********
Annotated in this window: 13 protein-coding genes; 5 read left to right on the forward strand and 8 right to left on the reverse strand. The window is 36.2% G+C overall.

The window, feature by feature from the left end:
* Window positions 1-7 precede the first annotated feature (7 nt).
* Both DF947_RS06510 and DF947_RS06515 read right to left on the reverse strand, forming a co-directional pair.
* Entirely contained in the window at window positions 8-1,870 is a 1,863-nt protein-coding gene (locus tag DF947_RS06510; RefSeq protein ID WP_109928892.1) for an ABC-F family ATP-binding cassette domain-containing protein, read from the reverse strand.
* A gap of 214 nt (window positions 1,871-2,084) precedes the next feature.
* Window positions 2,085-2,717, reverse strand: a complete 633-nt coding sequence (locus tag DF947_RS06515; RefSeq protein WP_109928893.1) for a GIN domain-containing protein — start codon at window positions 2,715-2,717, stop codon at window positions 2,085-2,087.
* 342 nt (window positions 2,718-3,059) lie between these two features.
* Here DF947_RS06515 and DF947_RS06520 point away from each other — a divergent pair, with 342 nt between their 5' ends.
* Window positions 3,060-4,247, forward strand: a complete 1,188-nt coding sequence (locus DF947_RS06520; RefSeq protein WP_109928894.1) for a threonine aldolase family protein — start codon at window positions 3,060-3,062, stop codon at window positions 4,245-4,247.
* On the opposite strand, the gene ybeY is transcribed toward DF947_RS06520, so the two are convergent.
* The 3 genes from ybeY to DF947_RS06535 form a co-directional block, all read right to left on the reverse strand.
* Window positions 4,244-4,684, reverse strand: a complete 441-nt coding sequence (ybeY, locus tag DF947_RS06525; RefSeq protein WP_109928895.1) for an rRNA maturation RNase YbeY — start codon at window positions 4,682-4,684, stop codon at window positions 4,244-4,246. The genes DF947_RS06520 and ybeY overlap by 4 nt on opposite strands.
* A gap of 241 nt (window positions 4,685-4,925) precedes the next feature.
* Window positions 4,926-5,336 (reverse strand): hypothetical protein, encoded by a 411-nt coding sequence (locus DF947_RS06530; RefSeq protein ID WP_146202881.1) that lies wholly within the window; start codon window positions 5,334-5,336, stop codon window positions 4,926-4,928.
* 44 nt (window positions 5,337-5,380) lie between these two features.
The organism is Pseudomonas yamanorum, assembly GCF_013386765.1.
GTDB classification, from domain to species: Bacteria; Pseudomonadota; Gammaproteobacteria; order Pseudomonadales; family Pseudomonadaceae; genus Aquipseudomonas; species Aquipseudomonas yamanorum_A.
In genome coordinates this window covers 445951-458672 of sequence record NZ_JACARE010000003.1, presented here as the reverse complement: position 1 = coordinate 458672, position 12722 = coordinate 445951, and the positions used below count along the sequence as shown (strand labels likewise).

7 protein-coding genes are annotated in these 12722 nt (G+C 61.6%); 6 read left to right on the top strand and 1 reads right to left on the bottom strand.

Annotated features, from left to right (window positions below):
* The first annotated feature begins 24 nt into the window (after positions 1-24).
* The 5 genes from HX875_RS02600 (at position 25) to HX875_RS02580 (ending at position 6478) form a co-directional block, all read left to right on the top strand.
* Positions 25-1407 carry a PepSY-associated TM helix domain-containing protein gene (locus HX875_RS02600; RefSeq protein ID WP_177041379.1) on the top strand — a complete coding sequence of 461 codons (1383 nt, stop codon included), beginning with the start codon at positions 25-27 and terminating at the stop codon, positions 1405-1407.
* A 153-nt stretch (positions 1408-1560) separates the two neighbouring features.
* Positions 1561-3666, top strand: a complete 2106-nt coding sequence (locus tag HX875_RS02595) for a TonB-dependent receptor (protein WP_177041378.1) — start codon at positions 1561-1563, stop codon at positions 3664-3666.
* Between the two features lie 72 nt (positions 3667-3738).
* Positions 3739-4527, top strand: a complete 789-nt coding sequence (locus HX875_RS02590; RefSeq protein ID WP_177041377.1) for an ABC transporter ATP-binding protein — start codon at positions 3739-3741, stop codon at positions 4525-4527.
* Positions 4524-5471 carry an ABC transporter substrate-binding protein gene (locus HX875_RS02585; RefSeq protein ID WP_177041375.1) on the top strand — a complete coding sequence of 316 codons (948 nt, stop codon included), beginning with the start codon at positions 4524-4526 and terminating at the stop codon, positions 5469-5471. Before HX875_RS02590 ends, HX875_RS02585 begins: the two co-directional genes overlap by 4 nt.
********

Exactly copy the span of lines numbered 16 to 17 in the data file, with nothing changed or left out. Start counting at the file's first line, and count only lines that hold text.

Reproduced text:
* 44 nt (window positions 5,337-5,380) lie between these two features.
The organism is Pseudomonas yamanorum, assembly GCF_013386765.1.